The entorhinal cortex (EC) is one of the earliest affected, most vulnerable brain regions in Alzheimer's disease (AD), which is associated with amyloid-β (Aβ) accumulation in many brain areas. Selective overexpression of mutant amyloid precursor protein (APP) predominantly in layer II/III neurons of the EC caused cognitive and behavioral abnormalities characteristic of mouse models with widespread neuronal APP overexpression, including hyperactivity, disinhibition, and spatial learning and memory deficits. APP/Aβ overexpression in the EC elicited abnormalities in synaptic functions and activity-related molecules in the dentate gyrus and CA1 and epileptiform activity in parietal cortex. Soluble Aβ was observed in the dentate gyrus, and Aβ deposits in the hippocampus were localized to perforant pathway terminal fields. Thus, APP/Aβ expression in EC neurons causes transsynaptic deficits that could initiate the cortical-hippocampal network dysfunction in mouse models! and human patients with AD.
  • Visual Activity Regulates Neural Progenitor Cells in Developing Xenopus CNS through Musashi1
    - Neuron (Cambridge Mass ) 68(3):442-455 (2010)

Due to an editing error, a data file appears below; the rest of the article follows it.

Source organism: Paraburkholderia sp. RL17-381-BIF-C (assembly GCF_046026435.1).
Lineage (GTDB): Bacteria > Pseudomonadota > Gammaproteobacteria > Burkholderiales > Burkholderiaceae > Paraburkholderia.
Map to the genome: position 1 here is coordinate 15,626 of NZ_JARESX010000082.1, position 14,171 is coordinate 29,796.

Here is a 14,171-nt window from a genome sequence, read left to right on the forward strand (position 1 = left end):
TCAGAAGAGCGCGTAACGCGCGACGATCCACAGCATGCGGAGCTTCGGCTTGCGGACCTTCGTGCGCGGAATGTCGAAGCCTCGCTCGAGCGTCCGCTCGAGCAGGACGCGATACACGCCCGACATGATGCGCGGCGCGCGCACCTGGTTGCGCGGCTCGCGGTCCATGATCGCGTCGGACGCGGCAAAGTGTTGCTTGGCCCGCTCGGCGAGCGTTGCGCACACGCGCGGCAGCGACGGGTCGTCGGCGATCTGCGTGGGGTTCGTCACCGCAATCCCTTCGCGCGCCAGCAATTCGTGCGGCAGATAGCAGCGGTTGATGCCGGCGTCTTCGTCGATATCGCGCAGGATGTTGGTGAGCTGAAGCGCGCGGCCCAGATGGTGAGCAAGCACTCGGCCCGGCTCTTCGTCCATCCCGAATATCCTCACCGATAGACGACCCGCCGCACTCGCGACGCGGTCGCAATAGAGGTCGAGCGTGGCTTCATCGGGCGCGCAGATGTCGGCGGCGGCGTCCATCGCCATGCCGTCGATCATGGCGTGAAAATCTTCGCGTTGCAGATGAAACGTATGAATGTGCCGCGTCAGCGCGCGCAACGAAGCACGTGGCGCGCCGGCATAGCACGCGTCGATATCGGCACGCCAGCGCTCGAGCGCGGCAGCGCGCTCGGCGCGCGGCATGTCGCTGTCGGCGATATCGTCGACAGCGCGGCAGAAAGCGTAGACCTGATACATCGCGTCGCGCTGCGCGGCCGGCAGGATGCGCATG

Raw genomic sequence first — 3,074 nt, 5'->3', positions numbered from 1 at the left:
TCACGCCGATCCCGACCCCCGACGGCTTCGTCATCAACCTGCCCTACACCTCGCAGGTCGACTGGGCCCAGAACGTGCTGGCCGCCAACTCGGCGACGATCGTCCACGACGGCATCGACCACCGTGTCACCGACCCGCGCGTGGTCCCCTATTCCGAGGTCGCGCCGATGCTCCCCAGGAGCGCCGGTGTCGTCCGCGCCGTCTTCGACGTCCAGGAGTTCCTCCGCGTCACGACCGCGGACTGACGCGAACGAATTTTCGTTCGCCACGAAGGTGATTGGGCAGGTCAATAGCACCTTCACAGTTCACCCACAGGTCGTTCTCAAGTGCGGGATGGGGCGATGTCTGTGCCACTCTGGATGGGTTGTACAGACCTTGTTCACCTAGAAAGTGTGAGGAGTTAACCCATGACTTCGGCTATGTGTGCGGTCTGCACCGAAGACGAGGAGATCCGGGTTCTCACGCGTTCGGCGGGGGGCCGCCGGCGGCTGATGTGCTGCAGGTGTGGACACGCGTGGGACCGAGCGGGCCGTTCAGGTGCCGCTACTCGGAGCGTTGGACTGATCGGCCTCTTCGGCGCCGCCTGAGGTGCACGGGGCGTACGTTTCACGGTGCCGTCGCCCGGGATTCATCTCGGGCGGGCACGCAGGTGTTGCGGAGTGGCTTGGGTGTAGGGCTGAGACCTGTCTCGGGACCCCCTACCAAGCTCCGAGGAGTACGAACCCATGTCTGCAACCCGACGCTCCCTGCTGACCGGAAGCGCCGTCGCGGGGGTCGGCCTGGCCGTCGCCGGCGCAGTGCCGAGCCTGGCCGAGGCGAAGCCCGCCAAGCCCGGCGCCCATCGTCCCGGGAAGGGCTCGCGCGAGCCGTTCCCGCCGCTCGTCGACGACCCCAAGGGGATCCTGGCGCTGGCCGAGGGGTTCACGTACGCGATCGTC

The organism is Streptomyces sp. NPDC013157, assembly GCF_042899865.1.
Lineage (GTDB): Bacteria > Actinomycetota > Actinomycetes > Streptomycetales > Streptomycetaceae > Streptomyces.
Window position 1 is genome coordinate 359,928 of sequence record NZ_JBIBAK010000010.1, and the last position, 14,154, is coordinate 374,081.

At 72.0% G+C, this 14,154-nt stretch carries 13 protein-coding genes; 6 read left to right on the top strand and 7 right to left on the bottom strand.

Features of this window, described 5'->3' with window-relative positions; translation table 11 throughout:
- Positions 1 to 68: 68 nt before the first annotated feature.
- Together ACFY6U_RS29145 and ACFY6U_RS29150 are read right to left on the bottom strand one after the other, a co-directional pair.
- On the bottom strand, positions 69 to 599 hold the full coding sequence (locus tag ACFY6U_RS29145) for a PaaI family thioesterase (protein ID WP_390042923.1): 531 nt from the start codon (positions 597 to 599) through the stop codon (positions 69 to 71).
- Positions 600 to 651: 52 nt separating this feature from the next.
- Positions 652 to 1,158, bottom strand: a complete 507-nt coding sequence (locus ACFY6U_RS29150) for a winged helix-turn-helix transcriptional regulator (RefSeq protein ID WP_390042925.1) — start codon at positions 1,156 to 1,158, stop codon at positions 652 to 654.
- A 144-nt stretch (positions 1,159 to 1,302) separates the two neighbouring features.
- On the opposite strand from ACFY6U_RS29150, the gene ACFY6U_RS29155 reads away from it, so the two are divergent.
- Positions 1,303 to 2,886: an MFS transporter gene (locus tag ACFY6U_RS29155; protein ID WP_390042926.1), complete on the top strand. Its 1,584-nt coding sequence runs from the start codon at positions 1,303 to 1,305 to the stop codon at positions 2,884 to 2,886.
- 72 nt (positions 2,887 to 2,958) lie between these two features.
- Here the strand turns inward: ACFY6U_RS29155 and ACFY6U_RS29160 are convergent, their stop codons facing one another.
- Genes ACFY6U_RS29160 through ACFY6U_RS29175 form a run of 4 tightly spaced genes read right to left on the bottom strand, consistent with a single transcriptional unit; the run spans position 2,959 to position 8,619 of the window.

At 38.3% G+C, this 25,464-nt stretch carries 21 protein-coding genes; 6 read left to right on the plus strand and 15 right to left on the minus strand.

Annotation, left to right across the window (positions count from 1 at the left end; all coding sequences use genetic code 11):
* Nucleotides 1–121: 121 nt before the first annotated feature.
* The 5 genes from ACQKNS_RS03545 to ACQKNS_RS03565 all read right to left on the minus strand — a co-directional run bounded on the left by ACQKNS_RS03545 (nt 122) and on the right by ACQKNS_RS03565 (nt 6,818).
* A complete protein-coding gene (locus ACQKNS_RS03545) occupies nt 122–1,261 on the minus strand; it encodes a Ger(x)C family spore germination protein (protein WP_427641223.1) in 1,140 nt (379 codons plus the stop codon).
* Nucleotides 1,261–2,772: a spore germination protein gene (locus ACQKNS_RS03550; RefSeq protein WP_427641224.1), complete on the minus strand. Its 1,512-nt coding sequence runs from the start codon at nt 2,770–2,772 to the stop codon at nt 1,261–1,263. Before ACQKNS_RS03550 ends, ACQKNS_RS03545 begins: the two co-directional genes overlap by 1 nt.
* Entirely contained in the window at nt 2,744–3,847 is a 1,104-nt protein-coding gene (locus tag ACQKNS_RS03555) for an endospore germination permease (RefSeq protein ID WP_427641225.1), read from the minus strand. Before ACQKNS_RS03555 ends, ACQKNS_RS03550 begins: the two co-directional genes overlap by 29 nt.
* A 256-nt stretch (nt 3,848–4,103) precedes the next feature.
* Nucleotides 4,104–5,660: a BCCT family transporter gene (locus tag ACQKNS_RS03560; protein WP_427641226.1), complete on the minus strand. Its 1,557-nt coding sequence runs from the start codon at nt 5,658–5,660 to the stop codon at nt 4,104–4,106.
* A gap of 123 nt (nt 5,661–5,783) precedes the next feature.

Regulation of progenitor cell fate determines the numbers of neurons in the developing brain. While proliferation of neural progenitors predominates during early central nervous system (CNS) development, progenitor cell fate shifts toward differentiation as CNS circuits develop, suggesting that signals from developing circuits may regulate proliferation and differentiation. We tested whether activity regulates neurogenesis in vivo in the developing visual system of Xenopus tadpoles. Both cell proliferation and the number of musashi1-immunoreactive progenitors in the optic tectum decrease as visual system connections become stronger. Visual deprivation for 2 days increased proliferation of musashi1-immunoreactive radial glial progenitors, while visual experience increased neuronal differentiation. Morpholino-mediated knockdown and overexpression of musashi1 indicate that musashi1 is necessary and sufficient for neural progenitor proliferation in the CNS. These data demo! nstrate a mechanism by which increased brain activity in developing circuits decreases cell proliferation and increases neuronal differentiation through the downregulation of musashi1 in response to circuit activity.